That is, everything Betts touches, everything he says, is tinged and “stressed” with doubleness of purpose. Even his compelling title indicts the 1980s villains (Reagan, Bush, Cheney) but also identifies a mostly fatherless generation of young black men, bastards themselves now in middle life, who were and still are among the casualties of those military engagements—the wars on drugs, on the poor, on the wide range of ethnic minorities—undertaken with particular zeal during the Reagan years and continuing today. That’s the fundamental social narrative of this strong book. In his earlier memoir, A Question of Freedom, Betts recounts his personal role in the story, arrested at sixteen and sent to adult prison (for nine years) for armed carjacking. It’s a story of abuse—of boys, of men, by men, by the justice system, and by a long history of enslavement of its many kinds. Betts’s self-salvation comes through determination and through study, in fact, through poetry. The poems in Bastards tell the story again in hard, lyrical narratives, as in the title poem:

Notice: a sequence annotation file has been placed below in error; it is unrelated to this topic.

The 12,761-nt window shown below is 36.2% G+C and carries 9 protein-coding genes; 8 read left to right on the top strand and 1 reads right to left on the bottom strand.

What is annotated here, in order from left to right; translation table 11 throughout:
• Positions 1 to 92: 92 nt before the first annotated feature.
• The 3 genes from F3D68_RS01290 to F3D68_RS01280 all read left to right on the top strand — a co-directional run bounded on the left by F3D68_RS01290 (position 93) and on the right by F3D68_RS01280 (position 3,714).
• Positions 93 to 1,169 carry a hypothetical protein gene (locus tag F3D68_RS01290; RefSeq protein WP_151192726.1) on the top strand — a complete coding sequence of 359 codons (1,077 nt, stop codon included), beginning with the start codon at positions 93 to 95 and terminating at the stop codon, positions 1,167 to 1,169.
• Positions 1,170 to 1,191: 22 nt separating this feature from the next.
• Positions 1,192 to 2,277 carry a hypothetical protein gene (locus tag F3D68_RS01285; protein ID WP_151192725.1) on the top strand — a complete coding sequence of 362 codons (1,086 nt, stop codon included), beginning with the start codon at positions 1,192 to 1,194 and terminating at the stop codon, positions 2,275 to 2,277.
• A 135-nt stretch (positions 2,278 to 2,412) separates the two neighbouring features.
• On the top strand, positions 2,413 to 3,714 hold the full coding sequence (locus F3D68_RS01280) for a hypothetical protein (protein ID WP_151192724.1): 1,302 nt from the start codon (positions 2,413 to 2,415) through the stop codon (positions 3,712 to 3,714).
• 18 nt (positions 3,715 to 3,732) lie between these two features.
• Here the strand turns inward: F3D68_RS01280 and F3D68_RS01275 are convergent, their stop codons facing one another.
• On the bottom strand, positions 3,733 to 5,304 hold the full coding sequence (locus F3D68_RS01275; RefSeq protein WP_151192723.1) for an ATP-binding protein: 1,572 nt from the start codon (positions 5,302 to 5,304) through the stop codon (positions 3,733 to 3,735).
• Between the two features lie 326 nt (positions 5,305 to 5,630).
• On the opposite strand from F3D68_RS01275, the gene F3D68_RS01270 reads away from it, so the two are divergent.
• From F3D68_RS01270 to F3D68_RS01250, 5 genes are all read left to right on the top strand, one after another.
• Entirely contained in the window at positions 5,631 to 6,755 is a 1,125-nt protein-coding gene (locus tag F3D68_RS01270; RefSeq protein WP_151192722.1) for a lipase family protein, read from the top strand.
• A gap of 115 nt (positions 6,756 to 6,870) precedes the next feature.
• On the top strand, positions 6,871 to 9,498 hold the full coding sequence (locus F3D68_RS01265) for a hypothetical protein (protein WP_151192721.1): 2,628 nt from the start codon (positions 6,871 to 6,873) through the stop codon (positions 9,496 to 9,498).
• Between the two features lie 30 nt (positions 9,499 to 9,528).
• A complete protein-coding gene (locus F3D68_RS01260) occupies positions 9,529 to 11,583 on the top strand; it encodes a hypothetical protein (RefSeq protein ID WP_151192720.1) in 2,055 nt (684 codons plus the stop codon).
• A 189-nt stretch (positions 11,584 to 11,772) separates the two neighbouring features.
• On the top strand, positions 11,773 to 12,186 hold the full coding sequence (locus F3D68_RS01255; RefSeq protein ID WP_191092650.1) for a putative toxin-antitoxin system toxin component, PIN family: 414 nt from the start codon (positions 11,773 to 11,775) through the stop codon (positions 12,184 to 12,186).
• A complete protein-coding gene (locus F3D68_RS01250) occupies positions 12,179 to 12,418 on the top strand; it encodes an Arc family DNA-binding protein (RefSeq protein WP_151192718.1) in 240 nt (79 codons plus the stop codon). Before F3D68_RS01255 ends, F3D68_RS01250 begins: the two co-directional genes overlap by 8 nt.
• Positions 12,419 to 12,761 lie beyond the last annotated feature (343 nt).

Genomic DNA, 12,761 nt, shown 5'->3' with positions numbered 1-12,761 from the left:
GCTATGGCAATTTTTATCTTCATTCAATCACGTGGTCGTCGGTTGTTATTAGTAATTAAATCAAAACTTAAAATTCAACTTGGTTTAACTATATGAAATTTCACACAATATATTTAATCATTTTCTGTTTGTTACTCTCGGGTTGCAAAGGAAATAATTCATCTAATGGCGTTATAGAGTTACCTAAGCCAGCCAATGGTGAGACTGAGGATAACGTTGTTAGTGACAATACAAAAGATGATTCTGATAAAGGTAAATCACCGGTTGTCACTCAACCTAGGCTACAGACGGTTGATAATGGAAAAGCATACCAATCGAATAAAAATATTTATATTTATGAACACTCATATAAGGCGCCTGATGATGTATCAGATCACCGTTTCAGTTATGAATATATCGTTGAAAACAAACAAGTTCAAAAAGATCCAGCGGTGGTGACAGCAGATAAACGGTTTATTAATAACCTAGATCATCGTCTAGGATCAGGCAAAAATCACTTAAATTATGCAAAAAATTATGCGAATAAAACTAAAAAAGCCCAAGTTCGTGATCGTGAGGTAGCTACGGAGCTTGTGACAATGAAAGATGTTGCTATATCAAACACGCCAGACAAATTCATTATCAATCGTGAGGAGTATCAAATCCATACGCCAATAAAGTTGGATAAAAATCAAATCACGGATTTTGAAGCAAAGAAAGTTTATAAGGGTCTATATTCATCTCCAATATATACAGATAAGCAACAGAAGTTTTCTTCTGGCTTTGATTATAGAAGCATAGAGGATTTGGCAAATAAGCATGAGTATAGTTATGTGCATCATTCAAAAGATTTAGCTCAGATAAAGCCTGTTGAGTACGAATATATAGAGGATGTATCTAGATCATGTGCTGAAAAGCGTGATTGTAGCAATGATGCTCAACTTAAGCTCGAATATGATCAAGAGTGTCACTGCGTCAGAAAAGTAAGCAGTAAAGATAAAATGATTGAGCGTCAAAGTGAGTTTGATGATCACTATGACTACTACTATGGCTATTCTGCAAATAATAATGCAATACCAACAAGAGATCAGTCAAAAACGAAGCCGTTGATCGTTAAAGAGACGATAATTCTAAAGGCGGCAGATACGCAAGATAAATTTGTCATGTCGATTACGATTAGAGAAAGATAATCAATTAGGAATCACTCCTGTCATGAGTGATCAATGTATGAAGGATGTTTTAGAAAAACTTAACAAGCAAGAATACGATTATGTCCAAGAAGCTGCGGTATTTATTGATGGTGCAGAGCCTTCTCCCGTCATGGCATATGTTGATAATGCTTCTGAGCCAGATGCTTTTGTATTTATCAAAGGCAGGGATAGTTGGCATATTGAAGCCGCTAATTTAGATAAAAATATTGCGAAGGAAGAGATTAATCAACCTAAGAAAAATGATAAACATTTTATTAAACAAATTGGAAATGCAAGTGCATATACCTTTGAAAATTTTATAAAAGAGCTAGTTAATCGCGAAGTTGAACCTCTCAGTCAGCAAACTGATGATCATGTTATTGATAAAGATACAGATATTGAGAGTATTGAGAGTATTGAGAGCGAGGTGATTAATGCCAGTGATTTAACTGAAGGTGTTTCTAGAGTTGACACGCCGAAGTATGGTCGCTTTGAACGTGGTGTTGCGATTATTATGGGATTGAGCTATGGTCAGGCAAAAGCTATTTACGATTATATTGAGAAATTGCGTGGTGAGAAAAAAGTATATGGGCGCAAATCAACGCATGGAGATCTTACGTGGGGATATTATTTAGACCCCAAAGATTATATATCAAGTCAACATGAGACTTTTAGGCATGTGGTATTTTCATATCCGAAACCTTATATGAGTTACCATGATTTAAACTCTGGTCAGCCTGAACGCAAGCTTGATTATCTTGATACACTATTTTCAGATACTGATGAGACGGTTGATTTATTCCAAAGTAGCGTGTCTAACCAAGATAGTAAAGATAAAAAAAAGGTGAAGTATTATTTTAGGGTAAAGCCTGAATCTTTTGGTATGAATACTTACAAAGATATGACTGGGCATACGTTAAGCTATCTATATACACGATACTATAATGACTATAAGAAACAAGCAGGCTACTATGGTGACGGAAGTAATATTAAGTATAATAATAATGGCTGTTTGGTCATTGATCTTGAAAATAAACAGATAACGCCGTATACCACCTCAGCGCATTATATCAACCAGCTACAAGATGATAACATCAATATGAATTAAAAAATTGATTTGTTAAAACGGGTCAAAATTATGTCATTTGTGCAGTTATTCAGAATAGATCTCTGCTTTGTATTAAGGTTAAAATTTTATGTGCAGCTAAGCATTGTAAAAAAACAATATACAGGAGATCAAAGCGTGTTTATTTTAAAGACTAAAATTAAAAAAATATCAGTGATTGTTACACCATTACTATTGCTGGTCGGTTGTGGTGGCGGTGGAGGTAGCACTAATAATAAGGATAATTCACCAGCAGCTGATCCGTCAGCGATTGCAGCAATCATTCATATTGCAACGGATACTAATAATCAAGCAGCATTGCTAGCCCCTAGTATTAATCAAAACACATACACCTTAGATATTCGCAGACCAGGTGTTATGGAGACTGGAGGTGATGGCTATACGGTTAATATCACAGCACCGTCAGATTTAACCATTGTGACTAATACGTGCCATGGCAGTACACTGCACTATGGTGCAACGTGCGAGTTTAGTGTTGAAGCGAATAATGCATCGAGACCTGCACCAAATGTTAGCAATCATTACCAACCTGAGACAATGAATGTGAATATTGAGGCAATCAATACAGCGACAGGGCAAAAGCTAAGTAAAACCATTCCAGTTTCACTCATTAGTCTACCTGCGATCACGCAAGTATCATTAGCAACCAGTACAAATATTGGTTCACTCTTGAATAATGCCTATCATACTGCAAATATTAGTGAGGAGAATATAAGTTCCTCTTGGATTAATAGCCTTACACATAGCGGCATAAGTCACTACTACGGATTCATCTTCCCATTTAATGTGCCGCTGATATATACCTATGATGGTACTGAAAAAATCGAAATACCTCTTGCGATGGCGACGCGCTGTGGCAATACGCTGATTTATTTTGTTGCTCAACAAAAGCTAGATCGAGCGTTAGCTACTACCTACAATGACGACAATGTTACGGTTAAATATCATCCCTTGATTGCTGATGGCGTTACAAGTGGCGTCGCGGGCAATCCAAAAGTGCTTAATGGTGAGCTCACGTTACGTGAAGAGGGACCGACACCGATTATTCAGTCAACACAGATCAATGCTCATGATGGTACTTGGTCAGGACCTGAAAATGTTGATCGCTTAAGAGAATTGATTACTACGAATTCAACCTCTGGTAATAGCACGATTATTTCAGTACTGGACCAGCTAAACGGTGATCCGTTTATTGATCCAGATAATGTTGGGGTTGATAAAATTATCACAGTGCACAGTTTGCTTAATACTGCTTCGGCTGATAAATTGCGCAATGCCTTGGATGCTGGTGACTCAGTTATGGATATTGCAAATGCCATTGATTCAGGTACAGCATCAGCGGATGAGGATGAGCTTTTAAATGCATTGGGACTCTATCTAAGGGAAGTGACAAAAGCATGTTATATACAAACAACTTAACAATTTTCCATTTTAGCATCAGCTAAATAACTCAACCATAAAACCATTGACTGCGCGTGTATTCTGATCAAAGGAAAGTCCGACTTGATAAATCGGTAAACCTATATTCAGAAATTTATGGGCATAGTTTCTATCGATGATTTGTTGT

A grave: a place where men go trouble death,
This corner, prison, purgatory holds
My breath and body, fucks with my mind until,
Until the time becomes my coffin; we
Inherited a world wretched with crack,
A world beginning with a trek like this:
A van, the wine-dark asphalt, cuffs, the night
Of early morning and all that I can’t
Imagine changing. Men around me chained,
Like me. . . .
This is the dominant environment of Bastards, here in the “city that nearly broke [him]” with its fists, drug busts, and coffins, far indeed from Emerson’s Brahmin New England. In fact, “For the City that Nearly Broke Me” is the title of eleven of this book’s twenty-three poems, reinforcing a hard and brutal redundancy central to Betts’s subject and style. This city is variously a literal municipality, a cellblock, a neighborhood, a system, and a social structure, favoring and destroying by means of economic, class, and racial divisions and the concomitant exercise of power. In one of these poems “a woman tattoos Malik’s name above / her breast & talks about the conspiracy / to destroy blacks.” Another catalogs fanciful place names—Tooley Street, Oxford Knolls, Lancaster Square—like a litany of false chances or perhaps locations on a rap sheet, while yet another performs the inevitable task of memorizing the men and boys lost to the violent life of this “city”: